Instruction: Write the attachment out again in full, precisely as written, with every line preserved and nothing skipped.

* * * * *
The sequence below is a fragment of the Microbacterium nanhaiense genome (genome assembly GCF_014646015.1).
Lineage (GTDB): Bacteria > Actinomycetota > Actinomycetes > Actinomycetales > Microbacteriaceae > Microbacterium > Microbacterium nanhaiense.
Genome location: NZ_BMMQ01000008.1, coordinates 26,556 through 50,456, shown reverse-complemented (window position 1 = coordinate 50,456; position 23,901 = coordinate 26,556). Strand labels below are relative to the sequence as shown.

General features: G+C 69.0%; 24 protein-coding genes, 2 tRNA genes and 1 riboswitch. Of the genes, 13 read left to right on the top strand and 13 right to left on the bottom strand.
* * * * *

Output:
The sequence below is a fragment of the Microbacterium nanhaiense genome (genome assembly GCF_014646015.1).
Lineage (GTDB): Bacteria > Actinomycetota > Actinomycetes > Actinomycetales > Microbacteriaceae > Microbacterium > Microbacterium nanhaiense.
Genome location: NZ_BMMQ01000008.1, coordinates 26,556 through 50,456, shown reverse-complemented (window position 1 = coordinate 50,456; position 23,901 = coordinate 26,556). Strand labels below are relative to the sequence as shown.

General features: G+C 69.0%; 24 protein-coding genes, 2 tRNA genes and 1 riboswitch. Of the genes, 13 read left to right on the top strand and 13 right to left on the bottom strand.